“We were accused,” he said, when asked about Chelsea’s spending. “I don’t forget, eight or nine teams in the Premier League send a letter to the Premier League to be banned. That happened to us.”
A lot more is happening around the game. This statement comes two days before the date the UK government was supposed to publish a White Paper on football – now delayed to later in February – with so much of that driven by the frequently repeated argument that “football can’t govern itself”.
This development is a rebuttal to that claim, or at least a challenge for the Premier League to show they can prove this and properly punish City. That in itself would be an argument against an independent regulator. City themselves feel the timing is “tactical” in that way.
It reflects how there are almost as many forces and potential consequences swirling around this as there were alleged breaches.
As to what next, City will naturally fight this as hard as they did the Uefa case, and are expected to “fight every procedural point”. The shock at Monday’s statement was nevertheless illustrated by the fact it took the club over two hours to release a statement. That eventually said they were “surprised by the issuing of these alleged breaches” given “the extensive engagement and vast amount of detailed materials” the Premier League was provided with.
In 2021, however, an arbitration panel ordered City to provide “certain documents and information to the Premier League and to make inquiries of third parties”, after the club lost a challenge over whether the panel had the jurisdiction to hear the case. A Premier League submission to the Commercial Court said: “For the Premier League it was submitted that the tactic that the club has adopted has been to make as many procedural applications and complaints as it possibly can to slow the day when it will actually have to provide the information.”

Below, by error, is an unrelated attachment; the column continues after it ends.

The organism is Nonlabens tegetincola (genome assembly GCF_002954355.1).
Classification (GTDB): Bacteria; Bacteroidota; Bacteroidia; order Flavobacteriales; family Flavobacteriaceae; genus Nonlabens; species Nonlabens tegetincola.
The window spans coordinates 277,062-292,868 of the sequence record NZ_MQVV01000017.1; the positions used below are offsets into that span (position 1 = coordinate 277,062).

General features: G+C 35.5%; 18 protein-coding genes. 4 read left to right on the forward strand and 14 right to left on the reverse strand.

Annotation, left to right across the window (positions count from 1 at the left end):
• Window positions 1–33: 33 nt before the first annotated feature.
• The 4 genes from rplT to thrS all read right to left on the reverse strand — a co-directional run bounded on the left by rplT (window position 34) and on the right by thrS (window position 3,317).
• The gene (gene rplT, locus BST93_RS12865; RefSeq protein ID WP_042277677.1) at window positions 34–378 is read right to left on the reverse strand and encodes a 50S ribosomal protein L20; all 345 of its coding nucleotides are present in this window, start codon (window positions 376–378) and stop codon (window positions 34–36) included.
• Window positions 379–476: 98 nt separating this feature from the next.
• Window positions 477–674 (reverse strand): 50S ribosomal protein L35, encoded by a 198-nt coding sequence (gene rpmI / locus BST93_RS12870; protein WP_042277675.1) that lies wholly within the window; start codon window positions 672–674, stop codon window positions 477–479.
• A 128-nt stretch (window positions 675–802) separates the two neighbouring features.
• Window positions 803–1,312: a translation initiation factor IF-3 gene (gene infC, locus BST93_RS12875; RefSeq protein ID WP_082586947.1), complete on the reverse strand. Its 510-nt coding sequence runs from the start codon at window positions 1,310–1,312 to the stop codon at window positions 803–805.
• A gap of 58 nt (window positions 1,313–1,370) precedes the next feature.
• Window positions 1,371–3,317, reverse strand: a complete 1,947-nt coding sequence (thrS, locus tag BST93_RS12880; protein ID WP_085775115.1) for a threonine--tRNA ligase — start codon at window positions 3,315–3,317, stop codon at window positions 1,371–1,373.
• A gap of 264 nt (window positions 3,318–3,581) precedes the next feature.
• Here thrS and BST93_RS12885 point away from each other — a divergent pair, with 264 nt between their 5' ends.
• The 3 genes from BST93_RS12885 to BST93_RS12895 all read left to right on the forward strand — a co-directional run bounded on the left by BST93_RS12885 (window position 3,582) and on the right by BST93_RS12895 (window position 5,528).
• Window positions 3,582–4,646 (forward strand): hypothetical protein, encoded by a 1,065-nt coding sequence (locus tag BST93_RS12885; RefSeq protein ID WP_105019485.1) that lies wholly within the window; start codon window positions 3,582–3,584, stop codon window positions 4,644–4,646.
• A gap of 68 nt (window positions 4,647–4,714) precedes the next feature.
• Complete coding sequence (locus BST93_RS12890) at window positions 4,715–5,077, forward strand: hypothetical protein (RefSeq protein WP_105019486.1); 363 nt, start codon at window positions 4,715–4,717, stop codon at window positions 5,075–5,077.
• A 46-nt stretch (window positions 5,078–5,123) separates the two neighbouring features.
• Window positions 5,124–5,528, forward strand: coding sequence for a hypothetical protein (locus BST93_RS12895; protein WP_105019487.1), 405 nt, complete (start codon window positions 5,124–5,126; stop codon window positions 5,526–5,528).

The case has now been referred to an independent commission. If the alleged breaches are proven, it could cause chaos for the game, and could get even more political.
The potential sanctions available as per rule W51 in the Premier League rules are suspension, a points deduction and even expulsion, although the commission can recommend any punishment it sees fit.
Titles being stripped is nevertheless seen as unlikely due to an unwillingness to “look backwards”, but senior football people are seriously talking among themselves about the possibility of relegation at the end of this. It would also be a message to the rest of the competition.
So much of it concerns the very future of the Premier League as a “product” as much as City, especially given how the club have dominated it.
Nothing erodes the legitimacy of a sporting competition like titles being stripped, and that prospect could come at a point when the Premier League is in an unprecedented position of power in sport, when virtually everyone is concerned with keeping that going. On the other side, however, it would also erode legitimacy if the competition can’t follow through on its own four-year investigation with proof and sufficient punishment.
“If this is proven, the breaches are so serious that there simply has to be an extremely strong deterrent,” one source said.
That’s the scale people are talking about, as City are alleged to have committed the greatest offences in the history of the Premier League.